COP28 climate change summit is a bloated sham that risks condemning future generations to life in hell – Professor Bill McGuire

COP28 president’s talk of keeping global warming to within 1.5C is duplicitous tripe. It's time to radically change the way the world is trying to deal with climate change

Back in 1992, when the United Nations launched an international treaty called the Framework Convention on Climate Change (UNFCCC), I was a young(ish) researcher, pleased that this growing problem was finally being addressed and optimistic about the future. But that was then. Today, I’m old enough to qualify for a free bus pass, the optimism has evaporated, and our world's once-stable climate is falling apart before our eyes, as three decades of failure to cut greenhouse gas emissions has super-charged global heating.

In 1995, the UNFCCC gave birth to the first Conference of Parties (COP) meeting. Held in Berlin, it was attended by 2,000 scientists, politicians and others, keen to “combat dangerous human interference with the climate system” by stabilising the level of carbon dioxide and other greenhouse gases in the atmosphere.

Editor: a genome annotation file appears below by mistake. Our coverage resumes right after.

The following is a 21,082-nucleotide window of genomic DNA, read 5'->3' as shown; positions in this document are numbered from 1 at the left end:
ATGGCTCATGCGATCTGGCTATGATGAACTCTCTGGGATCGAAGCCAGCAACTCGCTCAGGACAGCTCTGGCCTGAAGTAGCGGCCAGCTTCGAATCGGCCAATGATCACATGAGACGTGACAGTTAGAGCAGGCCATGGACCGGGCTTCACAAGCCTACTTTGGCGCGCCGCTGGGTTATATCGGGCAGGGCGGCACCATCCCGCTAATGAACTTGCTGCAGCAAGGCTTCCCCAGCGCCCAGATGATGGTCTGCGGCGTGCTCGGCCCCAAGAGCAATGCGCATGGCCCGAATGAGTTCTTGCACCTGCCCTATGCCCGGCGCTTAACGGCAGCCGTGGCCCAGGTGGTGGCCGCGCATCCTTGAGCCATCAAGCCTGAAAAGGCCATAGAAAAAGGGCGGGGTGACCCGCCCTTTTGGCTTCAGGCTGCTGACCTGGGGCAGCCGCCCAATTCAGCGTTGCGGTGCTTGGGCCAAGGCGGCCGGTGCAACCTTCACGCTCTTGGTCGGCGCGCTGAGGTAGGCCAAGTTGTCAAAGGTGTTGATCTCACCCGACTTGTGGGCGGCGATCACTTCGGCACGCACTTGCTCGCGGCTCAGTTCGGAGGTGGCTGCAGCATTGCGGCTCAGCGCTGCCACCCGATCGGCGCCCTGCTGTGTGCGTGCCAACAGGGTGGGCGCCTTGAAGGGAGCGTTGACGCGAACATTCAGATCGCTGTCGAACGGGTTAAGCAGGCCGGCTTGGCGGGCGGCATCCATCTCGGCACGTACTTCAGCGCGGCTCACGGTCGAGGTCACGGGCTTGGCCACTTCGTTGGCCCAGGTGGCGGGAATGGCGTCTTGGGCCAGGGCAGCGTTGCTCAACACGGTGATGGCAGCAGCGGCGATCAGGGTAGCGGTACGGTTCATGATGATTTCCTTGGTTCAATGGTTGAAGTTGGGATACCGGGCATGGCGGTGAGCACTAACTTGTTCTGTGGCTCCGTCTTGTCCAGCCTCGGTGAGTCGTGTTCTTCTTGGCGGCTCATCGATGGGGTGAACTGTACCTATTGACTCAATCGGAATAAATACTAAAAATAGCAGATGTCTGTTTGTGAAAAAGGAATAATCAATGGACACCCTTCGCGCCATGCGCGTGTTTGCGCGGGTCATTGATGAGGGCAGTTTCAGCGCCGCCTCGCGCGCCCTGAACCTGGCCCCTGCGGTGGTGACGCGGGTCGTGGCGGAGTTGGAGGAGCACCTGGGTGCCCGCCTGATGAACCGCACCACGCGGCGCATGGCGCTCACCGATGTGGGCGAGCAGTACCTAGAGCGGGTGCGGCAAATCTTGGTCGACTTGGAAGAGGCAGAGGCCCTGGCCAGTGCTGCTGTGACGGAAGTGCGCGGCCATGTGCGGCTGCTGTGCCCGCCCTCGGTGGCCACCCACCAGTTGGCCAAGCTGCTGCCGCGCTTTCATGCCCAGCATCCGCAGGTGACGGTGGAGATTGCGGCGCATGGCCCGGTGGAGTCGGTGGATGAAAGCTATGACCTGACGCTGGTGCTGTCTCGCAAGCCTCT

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Jump forward to today, and an estimated 70,000 delegates are descending on Dubai for the latest COP, number 28. The size of the conference has ballooned over the last decade or so, its numbers swollen by representatives of fossil fuel corporations and others hell-bent on ensuring that no meaningful agreement is reached. And boy have they been successful.

At the time of COP1, the concentration of carbon dioxide in the atmosphere was 361 parts per million (ppm), up from 280ppm before the industrial revolution. On the eve of COP28, it was 422ppm, fully 50 per cent higher than at the end of the 18th century – and the situation doesn't seem likely to improve any time soon. In fact, the amount of carbon dioxide in the atmosphere last week was more than 5ppm higher than at the same time last year, a record increase that was twice as much as the average rise for the last decade.